Pediatricians Advise Against Use of Marijuana in Pregnancy

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Pediatricians Advise Against Use of Marijuana in Pregnancy
Pediatricians Advise Against Use of Marijuana in Pregnancy

MONDAY, Aug. 27, 2018 (HealthDay News) -- Due to the potential adverse effect of marijuana use during pregnancy and breastfeeding, pediatricians should recommend against marijuana use, according to a clinical report published online Aug. 27 in Pediatrics.

Sheryl A. Ryan, M.D., from Penn State Health Milton S. Hershey Medical Center, and colleagues address the potential impact of marijuana use during pregnancy and breastfeeding.

The researchers note that in 2016, 8.5 percent of 18- to 25-year-old pregnant women reported past month marijuana use. Cannabinoids present in marijuana cross the placenta and marijuana use can enhance the placental barrier permeability to pharmacologic agents and recreational substances. Pediatricians are uniquely placed to counsel women of childbearing age about the potential negative consequences of marijuana use during pregnancy and breastfeeding. Based on the available epidemiological and animal data, there are long-term concerns relating to short-term growth and long-term neurodevelopmental and behavioral consequences of prenatal marijuana exposure. Based on limited data, tetrahydrocannabinol (THC) does transfer into human milk and there is no evidence available on the safety or harm of marijuana use during lactation. Women should be counseled about the known adverse effects of THC on brain development during early infancy.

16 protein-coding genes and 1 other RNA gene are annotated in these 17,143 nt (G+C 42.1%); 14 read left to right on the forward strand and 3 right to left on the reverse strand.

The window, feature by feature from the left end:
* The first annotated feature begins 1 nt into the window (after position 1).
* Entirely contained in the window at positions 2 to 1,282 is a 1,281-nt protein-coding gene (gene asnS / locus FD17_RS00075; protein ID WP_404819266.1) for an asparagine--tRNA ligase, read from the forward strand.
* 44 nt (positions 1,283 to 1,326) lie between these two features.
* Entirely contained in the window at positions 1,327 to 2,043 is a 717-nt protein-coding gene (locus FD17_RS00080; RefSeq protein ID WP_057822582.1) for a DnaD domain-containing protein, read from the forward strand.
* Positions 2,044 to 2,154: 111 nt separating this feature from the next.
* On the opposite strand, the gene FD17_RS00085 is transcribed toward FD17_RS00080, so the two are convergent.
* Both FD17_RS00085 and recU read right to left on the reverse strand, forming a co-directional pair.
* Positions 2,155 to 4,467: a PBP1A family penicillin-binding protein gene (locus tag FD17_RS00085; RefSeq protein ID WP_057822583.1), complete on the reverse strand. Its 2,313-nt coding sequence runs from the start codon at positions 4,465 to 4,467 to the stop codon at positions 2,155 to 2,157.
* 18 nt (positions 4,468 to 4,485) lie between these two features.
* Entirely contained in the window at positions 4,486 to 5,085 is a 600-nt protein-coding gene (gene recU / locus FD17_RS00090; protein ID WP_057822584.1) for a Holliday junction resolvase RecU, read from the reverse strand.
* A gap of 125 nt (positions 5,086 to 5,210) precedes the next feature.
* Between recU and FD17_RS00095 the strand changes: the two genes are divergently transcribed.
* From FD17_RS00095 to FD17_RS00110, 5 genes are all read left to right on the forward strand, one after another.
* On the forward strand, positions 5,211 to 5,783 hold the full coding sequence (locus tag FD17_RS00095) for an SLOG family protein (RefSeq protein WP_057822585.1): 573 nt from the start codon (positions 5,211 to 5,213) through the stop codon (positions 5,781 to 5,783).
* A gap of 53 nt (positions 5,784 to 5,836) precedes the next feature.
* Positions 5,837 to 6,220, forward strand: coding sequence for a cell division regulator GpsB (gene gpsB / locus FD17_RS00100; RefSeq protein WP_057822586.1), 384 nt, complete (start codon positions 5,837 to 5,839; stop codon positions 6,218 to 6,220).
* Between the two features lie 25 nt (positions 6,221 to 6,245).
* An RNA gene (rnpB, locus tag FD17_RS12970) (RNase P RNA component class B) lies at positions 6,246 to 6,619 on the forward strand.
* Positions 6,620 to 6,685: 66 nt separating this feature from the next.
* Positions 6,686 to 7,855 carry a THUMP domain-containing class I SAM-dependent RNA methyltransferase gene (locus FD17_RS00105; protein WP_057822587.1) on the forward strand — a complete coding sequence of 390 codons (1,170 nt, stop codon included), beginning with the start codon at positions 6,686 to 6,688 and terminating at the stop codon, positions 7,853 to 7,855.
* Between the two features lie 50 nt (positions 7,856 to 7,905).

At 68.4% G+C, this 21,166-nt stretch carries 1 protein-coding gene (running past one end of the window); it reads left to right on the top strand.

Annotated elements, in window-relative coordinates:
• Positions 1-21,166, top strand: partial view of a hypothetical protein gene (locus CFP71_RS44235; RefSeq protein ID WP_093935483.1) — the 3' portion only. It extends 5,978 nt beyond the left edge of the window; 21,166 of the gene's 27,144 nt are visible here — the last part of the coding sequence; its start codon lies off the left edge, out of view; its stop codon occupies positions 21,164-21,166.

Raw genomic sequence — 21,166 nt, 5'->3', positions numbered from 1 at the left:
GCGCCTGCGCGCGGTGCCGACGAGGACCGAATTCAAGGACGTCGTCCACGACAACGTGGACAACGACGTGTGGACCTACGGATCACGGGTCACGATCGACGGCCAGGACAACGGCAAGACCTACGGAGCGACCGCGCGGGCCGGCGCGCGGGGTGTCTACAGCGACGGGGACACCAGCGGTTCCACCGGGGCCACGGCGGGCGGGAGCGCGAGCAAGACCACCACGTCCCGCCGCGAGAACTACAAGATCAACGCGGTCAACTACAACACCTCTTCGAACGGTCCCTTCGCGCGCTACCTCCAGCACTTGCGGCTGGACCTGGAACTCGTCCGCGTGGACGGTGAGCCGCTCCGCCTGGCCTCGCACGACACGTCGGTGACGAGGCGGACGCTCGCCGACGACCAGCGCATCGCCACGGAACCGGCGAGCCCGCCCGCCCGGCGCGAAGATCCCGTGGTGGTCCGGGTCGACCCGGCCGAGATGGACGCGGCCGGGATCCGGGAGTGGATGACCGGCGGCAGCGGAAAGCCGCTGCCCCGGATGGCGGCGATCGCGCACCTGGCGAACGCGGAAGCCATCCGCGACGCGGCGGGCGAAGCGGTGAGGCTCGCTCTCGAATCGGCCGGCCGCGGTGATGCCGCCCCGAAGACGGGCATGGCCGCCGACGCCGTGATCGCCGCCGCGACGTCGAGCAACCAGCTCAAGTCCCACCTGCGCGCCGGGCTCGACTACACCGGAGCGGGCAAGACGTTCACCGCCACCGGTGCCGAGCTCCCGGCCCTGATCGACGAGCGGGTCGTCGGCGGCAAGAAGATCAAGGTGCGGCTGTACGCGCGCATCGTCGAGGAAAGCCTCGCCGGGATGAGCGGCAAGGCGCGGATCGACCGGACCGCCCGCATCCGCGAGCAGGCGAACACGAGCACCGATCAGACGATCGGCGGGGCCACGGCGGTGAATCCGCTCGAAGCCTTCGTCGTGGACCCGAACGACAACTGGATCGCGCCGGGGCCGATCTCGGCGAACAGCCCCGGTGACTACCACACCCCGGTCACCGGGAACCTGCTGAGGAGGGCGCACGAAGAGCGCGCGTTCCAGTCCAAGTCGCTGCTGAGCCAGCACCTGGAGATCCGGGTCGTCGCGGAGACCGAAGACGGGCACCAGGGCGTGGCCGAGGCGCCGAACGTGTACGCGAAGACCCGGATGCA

"As part of routine anticipatory guidance and in addition to contraception counseling, it is important to advise all adolescents and young women that if they become pregnant, marijuana should not be used during pregnancy," the authors write.

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